This collaboration came as a complete surprise to me. Hector Zazou has astonished me with every new release, commanding my growing admiration and amazement. His music is filled with subtlety, emotion, and delicate touches, and I count his records among my most treasured. In recent years, Zazou has been exploring his more neo-classical leanings, composing and arranging music full of delicate touches, elegant arrangements and sensitive emotions (see his explorations of Irish sacred song on Lights in the Dark on the Erato label, or his album with the Tibetan songstress Yungchen Lhamo on Coming Home for the most immediate examples). But if any artist should be known for his protean nature, versatility and a defiance of convention, Hector Zazou is definitely one of the greatest contenders.
Sandy Dillon, for her part, is one of the most bizarre and demanding musical personalities I have ever heard. Part Captain Beefheart, part Tom Waits, part demon, and part spectre from another world, her rough and abrasive voice, her shrieks and shrills, charge at you in full force and steal the carpet from under your feet. Her lyrics offer no saving grace, since they are just as bizarre, surreal and abstract as her vocalisations.
One of Zazou's particular talents has been his ability to match his arrangements with the tone and personality of his collaborators, but especially so with those of his vocalists. (Take, for example, the track "Annuka Suaren Neito" from Chansons des mers froides, where Zazou provides an organic rhythm that perfectly corresponds with the tone of Värttina's rapid vocal rap; or in "She's Like a Swallow" from the same album, where the tones from an electronic piano match up and synchronise with Jane Sibbery's moving finale.) Las Vegas Is Cursed is no exception to the rule. Zazou has produced an arranged this album to perfection; his music perfectly matches Dillon's uncompromising personality. The music is rough, abrasive and aggressive, full of sudden shifts and hard textures, yet still carries Zazou's distinctive mark in its wealth of detail and elaborate sonic structures.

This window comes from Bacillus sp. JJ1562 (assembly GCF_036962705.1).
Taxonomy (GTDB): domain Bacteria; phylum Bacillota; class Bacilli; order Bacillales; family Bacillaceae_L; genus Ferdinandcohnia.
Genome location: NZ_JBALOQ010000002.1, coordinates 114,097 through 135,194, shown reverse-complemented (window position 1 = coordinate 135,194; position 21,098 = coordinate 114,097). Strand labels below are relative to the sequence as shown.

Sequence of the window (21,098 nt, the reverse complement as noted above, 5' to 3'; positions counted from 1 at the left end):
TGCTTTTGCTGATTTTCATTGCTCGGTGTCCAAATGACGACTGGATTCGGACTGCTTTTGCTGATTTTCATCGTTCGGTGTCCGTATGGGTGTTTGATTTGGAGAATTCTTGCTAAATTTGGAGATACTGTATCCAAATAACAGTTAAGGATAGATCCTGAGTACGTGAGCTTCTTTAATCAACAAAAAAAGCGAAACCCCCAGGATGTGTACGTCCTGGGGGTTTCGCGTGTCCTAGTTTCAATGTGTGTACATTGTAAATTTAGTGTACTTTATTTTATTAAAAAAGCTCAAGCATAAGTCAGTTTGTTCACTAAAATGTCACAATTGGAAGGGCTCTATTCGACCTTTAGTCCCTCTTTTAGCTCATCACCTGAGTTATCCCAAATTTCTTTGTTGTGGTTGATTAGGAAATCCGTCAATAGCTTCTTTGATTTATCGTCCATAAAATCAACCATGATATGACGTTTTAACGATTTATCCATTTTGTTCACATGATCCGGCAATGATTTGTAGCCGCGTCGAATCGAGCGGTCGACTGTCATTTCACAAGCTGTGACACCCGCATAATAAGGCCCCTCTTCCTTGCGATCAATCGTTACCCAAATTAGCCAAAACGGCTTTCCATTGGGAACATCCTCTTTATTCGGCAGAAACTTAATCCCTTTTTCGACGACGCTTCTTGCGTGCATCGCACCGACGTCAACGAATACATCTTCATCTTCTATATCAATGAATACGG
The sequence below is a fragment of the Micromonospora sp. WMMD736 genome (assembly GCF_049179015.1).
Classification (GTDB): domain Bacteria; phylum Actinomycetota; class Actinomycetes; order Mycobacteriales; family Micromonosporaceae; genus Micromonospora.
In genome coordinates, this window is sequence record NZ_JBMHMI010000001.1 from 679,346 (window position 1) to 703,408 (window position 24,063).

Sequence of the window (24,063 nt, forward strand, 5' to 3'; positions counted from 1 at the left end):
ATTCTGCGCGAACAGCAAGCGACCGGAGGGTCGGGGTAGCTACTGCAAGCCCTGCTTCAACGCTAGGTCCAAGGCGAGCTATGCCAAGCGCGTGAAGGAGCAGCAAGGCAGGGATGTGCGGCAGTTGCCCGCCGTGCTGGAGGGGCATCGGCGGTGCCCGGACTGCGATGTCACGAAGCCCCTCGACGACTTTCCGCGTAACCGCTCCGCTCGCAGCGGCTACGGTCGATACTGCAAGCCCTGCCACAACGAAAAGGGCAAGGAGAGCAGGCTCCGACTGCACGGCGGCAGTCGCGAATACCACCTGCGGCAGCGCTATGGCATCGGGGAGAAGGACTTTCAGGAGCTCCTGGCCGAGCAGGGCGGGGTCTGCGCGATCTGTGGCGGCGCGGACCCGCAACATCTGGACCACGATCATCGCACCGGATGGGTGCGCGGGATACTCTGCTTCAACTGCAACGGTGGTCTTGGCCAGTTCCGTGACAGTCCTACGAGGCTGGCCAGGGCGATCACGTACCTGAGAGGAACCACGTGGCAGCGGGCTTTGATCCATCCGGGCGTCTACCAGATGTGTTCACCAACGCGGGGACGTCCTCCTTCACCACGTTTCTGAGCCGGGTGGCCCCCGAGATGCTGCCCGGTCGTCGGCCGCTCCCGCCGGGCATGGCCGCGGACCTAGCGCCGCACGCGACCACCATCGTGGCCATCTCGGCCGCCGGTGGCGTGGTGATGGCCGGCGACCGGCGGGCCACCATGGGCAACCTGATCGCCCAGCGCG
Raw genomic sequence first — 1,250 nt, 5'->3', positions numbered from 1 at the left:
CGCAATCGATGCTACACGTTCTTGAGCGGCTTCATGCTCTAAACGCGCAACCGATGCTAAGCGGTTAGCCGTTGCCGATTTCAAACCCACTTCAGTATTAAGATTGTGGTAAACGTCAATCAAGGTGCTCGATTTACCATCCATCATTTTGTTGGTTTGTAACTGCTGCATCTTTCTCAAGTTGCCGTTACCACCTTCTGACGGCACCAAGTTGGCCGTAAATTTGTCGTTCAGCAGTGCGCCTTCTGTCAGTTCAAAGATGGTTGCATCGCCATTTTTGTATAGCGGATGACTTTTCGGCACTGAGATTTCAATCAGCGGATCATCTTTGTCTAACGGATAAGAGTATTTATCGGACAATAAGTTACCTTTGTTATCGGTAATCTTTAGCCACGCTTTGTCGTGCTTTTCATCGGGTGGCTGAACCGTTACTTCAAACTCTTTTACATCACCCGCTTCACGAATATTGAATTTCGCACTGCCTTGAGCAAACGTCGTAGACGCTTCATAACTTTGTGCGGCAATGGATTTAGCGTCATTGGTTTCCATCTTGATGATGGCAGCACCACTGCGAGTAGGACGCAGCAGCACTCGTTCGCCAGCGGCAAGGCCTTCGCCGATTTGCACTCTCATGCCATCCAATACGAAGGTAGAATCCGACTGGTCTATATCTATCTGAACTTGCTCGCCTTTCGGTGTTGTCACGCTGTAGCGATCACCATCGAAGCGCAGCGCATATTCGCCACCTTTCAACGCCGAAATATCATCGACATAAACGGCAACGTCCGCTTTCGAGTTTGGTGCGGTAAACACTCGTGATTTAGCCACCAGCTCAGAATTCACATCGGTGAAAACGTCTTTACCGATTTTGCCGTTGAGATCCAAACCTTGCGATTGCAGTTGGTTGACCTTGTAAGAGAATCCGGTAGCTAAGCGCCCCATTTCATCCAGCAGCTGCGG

This unlikely duo is joined by some of Zazou's regular collaborators (Renault Pion on woodwinds, Christian Lechevretel on trumpets and trombones), and also features contributions from Marc Ribot, Lisa Germano, Lone Kent and Porl Thompson among others. Lorenzo Tommasini and Peter Walsh share responsibilities on the mixing board. Walsh is probably best known for producing the more recent Scott Walker releases, but he had also collaborated previously with Zazou in 1997 on Made on Earth (with Barbara Gogan).
Las Vegas Is Cursed is unlike anything I've ever heard; challenging and difficult, it goes far beyond my expectations and preconceptions; it pushes my limits, my perception and my tolerance; it is like a maelstrom that devours any ship in its path. One of the most adventurous albums I've heard in a long while, this is essential listening for those "without fear of wind or vertigo". [Richard di Santo]